Building Natural Environments for a Sustainable Future
A young riparian forest buffer
The guiding ethic for Tim Seifarth and Garrett Book, co-owners of Earthbound Artisan, is to weigh the environmental impact of each action. They use that principle to help them navigate the processes of design, construction and management. Dedicated to making a difference in the local community and beyond, they spent time in December writing a proposal for a grant from the Pennsylvania Department of Conservation and Natural Resources (DCNR) and Pennsylvania Infrastructure Investment Authority (). Earthbound Artisan’s proposal was one of eight recently chosen to receive a grant for multifunctional riparian forest buffer exploration.
A riparian buffer is an area of vegetation that is planted near a waterway to significantly reduce pollution and sediment runoff from adjacent land. According to Seifarth, Pennsylvania has committed to buffering 95,000 acres by planting trees and shrubs along its waterways by 2025. Earthbound Artisan acquired funds to provide for the local installation of four acres of multifunctional buffers over a three-year period. Furthermore, they plan to use organic practices and assist the farmers and landowners that they work with in applying for Pennsylvania Certified Organic status.
The conventional riparian buffer method is to plant trees along waterways. Book and Seifarth explain that the conventional method is not optimal because a forest needs layers. “DCNR requires 70 percent canopy cover,” says Book. “Our agroforestry planting method will create corridors for animals and their habitats. We are also interested in planting vegetation that will serve a multifunctional purpose, so we’re engaging in the discovery process to learn how the buffer areas can be harvested.
“Like any good practice, this effort needs to be financially sustainable as well as ecologically sustainable,” he explains. “We’ll be drawing on permaculture practices, teachers of forest gardening and our own organic landscape management lessons to explore chemical-free solutions.”
Earthbound Artisan has received guidance from local experts at , Alliance for the Chesapeake Bay and Crow and Berry, all of which are stewards of local land areas and waterways. “These three organizations have been collaborating, coordinating and networking with us to make our work possible,” affirms Book. “We express our sincere gratitude to them because we have only been able to do what we have done so far with their help.”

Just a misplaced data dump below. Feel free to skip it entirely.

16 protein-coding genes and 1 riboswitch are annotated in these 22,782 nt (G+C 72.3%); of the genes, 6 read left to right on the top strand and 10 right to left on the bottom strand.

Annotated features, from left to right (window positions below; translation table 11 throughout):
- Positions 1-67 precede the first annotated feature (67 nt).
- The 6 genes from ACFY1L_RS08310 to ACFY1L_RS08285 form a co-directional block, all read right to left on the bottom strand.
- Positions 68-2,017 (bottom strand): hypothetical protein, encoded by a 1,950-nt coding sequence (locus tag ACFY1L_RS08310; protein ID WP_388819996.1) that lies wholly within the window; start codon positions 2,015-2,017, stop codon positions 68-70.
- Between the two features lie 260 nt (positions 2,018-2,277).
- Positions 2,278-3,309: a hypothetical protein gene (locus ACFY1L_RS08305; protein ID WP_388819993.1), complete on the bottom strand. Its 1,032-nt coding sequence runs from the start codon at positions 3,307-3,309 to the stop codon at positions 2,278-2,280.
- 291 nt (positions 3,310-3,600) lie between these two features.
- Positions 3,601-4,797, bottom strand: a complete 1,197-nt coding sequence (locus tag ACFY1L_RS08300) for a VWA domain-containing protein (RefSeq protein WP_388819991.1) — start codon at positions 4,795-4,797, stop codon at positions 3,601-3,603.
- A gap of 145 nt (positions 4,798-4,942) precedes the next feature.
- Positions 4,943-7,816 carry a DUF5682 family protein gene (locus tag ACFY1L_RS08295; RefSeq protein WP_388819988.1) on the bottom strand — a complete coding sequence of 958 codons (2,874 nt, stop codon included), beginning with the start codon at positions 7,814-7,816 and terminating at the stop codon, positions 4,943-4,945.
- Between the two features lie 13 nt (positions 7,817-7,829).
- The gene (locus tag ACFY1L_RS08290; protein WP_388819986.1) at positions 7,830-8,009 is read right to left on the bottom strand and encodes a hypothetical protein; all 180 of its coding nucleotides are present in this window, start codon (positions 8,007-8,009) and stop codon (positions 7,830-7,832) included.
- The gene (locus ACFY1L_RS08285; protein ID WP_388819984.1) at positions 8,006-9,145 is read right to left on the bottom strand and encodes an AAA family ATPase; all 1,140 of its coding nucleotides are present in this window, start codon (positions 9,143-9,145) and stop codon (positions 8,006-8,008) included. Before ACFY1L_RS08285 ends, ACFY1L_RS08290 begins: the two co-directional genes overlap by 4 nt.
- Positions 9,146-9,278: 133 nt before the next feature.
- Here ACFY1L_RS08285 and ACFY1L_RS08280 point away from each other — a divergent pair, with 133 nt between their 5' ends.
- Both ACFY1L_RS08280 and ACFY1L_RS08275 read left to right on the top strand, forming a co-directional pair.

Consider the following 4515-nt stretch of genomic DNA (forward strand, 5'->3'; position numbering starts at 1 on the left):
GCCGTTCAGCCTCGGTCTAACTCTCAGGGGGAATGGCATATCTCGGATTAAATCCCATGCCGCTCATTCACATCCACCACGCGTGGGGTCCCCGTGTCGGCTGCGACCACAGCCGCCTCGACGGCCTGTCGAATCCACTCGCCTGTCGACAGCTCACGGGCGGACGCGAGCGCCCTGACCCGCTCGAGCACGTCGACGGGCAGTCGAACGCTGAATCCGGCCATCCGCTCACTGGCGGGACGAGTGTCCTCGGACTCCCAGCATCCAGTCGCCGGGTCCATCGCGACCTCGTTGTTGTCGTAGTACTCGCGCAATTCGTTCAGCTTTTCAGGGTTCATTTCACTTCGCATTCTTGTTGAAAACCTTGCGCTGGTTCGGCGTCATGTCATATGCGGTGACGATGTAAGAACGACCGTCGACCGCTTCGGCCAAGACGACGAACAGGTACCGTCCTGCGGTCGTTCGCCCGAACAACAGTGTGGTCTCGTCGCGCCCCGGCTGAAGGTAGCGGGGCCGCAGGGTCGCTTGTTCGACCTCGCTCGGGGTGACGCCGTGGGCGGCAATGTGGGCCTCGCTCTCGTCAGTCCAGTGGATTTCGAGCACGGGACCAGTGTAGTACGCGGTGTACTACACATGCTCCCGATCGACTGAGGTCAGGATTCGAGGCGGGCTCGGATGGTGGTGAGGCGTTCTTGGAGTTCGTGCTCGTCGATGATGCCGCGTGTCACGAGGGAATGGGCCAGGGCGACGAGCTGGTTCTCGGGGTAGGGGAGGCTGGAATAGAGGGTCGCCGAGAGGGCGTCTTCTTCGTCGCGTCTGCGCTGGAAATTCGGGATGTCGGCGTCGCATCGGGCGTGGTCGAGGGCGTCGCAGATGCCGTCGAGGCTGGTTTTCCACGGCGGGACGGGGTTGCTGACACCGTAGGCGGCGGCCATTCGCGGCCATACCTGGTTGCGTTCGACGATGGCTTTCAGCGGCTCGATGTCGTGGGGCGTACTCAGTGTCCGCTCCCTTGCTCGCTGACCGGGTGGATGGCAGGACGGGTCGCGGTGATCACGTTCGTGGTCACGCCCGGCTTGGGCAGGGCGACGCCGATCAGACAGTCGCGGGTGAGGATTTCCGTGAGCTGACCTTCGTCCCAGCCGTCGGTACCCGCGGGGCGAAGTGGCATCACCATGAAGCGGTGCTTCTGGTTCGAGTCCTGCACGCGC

One goal of the Earthbound Artisan team is to connect with people who will benefit from the literal and figurative fruit of their labor. “We aim to plant trees and shrubs that will not only buffer the waterways, but will be fruit, floral and nut-producing, so that the area can bring additional income to local landowners,” describes Seifarth.
They are currently meeting with local farmers and are looking to connect with others who may be interested in working with them, such as commercial vendors who are set up to use fresh, organic fruit in their businesses.
“There is a market for local fruit-bearing trees, bushes and brambles such as elderberry, raspberry, blackberry and pawpaw, as well as flowering trees, such as red dogwood,” suggests Books. “If we can provide opportunities for beneficial business relationships between farmers and commercial vendors by planting fruit-bearing trees, then we have created a sustainable ripple effect.”
Fostering stable ecosystems in the present leads to maintaining resilient ecosystems in the future. “We are extremely grateful to the DCNR and for this vote of confidence in organic practices,” notes Seifarth. “And we’re humbled by the constant reminders that there’s nothing new about what we do.” Book concurs, “We’re just doing our part in something much bigger.”
Earthbound Artisan is currently serving Pennsylvania in Lancaster, Lebanon, Berks, York,
Chester and Dauphin Counties. For more information, email Garrett@EarthboundArtisan.com or visit EarthboundArtisan.com.